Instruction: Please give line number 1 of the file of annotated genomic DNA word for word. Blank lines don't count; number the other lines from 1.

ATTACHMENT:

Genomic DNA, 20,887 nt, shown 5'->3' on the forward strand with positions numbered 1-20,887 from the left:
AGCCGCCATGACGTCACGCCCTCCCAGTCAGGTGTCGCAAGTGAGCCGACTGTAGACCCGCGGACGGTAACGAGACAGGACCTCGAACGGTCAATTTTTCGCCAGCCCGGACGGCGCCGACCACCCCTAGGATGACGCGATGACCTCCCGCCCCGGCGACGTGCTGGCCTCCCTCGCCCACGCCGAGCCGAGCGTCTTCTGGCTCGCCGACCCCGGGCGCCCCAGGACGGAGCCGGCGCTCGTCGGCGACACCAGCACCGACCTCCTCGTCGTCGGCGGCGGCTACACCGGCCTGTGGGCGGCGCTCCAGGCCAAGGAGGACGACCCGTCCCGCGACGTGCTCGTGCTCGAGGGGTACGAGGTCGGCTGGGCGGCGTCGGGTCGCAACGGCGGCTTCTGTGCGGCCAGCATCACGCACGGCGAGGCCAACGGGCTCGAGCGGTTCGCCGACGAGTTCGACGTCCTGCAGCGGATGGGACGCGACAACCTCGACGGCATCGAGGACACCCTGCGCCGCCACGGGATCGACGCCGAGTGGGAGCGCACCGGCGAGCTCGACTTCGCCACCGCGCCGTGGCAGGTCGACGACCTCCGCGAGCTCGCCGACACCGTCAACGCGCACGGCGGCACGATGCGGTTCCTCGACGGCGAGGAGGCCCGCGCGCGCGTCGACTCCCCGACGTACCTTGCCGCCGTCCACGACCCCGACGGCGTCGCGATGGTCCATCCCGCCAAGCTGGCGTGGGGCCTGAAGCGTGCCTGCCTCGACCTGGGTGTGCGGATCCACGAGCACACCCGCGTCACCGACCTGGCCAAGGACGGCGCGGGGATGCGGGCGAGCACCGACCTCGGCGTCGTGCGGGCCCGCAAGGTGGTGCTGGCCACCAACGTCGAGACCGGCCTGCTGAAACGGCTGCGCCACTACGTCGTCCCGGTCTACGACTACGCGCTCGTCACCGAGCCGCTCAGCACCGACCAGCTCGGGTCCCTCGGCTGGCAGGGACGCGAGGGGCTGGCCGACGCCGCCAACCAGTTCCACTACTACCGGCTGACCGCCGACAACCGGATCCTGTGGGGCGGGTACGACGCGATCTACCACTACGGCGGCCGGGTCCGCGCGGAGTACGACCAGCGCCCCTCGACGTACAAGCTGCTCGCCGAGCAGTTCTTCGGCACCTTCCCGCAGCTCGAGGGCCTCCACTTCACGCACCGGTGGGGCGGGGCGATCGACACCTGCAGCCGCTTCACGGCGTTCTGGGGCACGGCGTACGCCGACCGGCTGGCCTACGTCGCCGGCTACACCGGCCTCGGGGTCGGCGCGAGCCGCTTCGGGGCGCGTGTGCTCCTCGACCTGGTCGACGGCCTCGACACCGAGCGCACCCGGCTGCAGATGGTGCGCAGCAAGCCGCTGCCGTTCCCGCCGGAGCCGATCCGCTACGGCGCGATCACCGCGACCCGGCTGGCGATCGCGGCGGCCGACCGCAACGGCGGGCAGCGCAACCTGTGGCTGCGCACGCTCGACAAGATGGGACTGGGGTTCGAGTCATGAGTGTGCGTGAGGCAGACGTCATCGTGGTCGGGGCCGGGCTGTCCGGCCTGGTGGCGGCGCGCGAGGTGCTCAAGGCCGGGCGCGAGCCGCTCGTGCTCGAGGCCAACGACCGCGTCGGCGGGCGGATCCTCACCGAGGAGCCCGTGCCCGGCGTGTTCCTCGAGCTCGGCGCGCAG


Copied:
Genomic DNA, 20,887 nt, shown 5'->3' on the forward strand with positions numbered 1-20,887 from the left: